AT THE PAS ANNUAL MEETING
SAN DIEGO (FRONTLINE MEDICAL NEWS) – Text message reminders sent to parents on human papillomavirus (HPV) vaccine series completion were more effective than were phone call reminders, in a study of three urban practices.
“Practices should offer patients preferences for how to be reached for reminders, and consider using text messaging if they are not already doing so,” Dr. Cynthia M. Rand said in an interview prior to a poster session at the annual meeting of the Pediatric Academic Societies.
In what she said is the first study of its kind, Dr. Rand of the University of Rochester (N.Y.) Medical Center, and her associates, set out to examine the effect of phone or text message reminders to parents regarding HPV vaccine series completion for inner-city adolescents aged 11-17 years in Rochester, N.Y.
The adolescents had already started the HPV vaccine series at one of three area primary care clinics. The parents chose which method they preferred (phone call or text message), and were randomized to receive or not receive a reminder. As many as three reminders for each dose due were sent to the phone and text intervention groups. The main outcome measure was time to receipt of three doses of HPV vaccine.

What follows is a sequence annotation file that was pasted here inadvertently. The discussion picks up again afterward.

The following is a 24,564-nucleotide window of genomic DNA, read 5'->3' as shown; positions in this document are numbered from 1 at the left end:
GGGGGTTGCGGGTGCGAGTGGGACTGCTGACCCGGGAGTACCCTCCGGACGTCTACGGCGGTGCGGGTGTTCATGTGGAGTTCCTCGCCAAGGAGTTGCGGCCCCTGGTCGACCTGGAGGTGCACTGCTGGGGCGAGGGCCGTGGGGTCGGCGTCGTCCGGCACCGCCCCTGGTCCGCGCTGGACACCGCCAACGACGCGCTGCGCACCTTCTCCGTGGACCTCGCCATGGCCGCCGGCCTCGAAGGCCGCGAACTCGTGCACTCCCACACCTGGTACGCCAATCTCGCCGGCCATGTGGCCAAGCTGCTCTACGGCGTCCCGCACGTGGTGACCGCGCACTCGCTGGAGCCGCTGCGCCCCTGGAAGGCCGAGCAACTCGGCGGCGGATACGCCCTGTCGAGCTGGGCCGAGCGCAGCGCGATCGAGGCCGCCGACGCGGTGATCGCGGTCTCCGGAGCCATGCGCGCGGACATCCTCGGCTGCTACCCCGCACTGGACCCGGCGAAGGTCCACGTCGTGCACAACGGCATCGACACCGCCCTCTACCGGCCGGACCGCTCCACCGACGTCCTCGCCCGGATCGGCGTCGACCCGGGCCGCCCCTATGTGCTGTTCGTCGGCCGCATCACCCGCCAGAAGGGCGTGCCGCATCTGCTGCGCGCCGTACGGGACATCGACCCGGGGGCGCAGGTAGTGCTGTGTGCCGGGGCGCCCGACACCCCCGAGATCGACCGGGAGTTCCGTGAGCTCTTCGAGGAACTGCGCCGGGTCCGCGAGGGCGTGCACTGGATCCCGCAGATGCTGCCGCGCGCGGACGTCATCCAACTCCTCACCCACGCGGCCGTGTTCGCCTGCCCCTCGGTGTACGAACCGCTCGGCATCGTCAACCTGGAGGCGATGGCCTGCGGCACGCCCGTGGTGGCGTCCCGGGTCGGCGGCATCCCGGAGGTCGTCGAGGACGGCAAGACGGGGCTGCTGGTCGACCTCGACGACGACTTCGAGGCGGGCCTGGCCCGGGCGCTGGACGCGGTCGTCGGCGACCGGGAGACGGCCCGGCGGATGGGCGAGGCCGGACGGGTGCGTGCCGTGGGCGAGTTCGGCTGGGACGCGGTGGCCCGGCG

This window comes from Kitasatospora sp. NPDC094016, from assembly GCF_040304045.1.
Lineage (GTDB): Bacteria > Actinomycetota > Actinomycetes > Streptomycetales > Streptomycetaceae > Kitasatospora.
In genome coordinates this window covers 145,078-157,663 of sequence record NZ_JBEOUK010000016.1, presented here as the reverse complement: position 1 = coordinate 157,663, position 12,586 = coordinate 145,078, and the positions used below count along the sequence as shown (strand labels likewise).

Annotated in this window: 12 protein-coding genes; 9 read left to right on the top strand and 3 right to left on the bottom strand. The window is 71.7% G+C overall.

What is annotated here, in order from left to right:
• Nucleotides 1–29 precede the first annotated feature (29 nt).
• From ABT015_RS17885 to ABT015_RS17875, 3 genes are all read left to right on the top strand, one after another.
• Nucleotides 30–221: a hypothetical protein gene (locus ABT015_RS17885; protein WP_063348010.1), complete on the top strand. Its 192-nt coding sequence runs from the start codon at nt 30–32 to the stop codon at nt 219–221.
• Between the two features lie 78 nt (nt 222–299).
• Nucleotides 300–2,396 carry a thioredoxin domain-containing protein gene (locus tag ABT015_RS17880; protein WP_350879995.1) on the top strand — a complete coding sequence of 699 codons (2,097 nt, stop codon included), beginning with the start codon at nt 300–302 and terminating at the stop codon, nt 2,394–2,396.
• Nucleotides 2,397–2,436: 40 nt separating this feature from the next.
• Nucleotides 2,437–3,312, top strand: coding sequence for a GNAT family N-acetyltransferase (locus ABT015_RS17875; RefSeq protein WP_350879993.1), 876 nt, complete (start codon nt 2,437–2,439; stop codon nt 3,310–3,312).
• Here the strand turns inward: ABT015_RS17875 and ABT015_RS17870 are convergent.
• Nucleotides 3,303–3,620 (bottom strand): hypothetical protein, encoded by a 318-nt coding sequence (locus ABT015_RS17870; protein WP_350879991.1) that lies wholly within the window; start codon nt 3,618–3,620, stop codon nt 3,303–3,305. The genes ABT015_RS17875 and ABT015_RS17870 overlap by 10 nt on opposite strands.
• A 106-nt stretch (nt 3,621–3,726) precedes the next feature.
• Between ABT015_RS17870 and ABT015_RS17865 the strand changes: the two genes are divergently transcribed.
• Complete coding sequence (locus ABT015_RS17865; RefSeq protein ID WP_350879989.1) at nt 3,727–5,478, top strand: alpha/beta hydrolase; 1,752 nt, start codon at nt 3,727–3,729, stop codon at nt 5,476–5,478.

The researchers enrolled 178 adolescents and 180 age-matched controls in the phone intervention group, and 191 participants and 200 controls in the text intervention group. Their mean age was 14 years. Two-thirds of the adolescents (66%) were black, 66% were male, and 80% were publicly insured.
At the end of the study, 48% of those in the phone intervention group (vs. 40% of controls) had received three HPV vaccine doses, compared with 49% of adolescents in the text intervention group (vs. 31% of controls). In a multivariate survival analysis controlled for gender, age, type of practice, and insurance, there was no significant difference in time from enrollment to receipt of the third HPV vaccine dose for those receiving a phone reminder, compared with controls (hazard ratio 1.26; P =.16), but there was a significant difference in those receiving a text reminder, compared with controls (HR 2.28; P less than .0001).
“Practice differences occurred, with significantly higher rates of HPV vaccine completion for those receiving phone reminders in the pediatric and family medicine practices compared to the combined medicine-pediatrics practices,” the researchers wrote in their abstract. “Compared to males, females were 77% more likely to complete the HPV vaccine series in the text intervention arm of the study.”
The study was funded by the Agency for Healthcare Research and Quality. Dr. Rand reported having no relevant financial disclosures.
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